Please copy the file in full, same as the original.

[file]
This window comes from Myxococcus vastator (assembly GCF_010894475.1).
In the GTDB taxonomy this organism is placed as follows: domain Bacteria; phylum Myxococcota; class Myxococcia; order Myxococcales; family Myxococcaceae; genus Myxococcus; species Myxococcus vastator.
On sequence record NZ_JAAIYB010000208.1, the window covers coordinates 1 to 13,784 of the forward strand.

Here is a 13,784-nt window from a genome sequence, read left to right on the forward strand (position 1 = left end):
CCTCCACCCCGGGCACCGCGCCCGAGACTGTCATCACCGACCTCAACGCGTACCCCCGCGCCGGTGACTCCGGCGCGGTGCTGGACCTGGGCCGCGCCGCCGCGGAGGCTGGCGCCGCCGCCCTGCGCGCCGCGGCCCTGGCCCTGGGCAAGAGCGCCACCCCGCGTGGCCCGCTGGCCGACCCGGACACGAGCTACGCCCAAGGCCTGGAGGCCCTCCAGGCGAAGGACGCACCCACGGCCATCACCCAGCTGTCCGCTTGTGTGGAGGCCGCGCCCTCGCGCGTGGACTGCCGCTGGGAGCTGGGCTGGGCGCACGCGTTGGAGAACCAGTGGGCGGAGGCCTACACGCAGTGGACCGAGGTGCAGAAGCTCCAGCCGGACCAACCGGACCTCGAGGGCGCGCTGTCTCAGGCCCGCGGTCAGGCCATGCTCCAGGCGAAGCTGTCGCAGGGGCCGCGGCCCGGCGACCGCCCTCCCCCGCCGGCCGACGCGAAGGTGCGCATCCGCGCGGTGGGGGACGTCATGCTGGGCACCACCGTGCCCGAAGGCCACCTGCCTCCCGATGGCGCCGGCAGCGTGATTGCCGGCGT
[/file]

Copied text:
This window comes from Myxococcus vastator (assembly GCF_010894475.1).
In the GTDB taxonomy this organism is placed as follows: domain Bacteria; phylum Myxococcota; class Myxococcia; order Myxococcales; family Myxococcaceae; genus Myxococcus; species Myxococcus vastator.
On sequence record NZ_JAAIYB010000208.1, the window covers coordinates 1 to 13,784 of the forward strand.

Here is a 13,784-nt window from a genome sequence, read left to right on the forward strand (position 1 = left end):
CCTCCACCCCGGGCACCGCGCCCGAGACTGTCATCACCGACCTCAACGCGTACCCCCGCGCCGGTGACTCCGGCGCGGTGCTGGACCTGGGCCGCGCCGCCGCGGAGGCTGGCGCCGCCGCCCTGCGCGCCGCGGCCCTGGCCCTGGGCAAGAGCGCCACCCCGCGTGGCCCGCTGGCCGACCCGGACACGAGCTACGCCCAAGGCCTGGAGGCCCTCCAGGCGAAGGACGCACCCACGGCCATCACCCAGCTGTCCGCTTGTGTGGAGGCCGCGCCCTCGCGCGTGGACTGCCGCTGGGAGCTGGGCTGGGCGCACGCGTTGGAGAACCAGTGGGCGGAGGCCTACACGCAGTGGACCGAGGTGCAGAAGCTCCAGCCGGACCAACCGGACCTCGAGGGCGCGCTGTCTCAGGCCCGCGGTCAGGCCATGCTCCAGGCGAAGCTGTCGCAGGGGCCGCGGCCCGGCGACCGCCCTCCCCCGCCGGCCGACGCGAAGGTGCGCATCCGCGCGGTGGGGGACGTCATGCTGGGCACCACCGTGCCCGAAGGCCACCTGCCTCCCGATGGCGCCGGCAGCGTGATTGCCGGCGT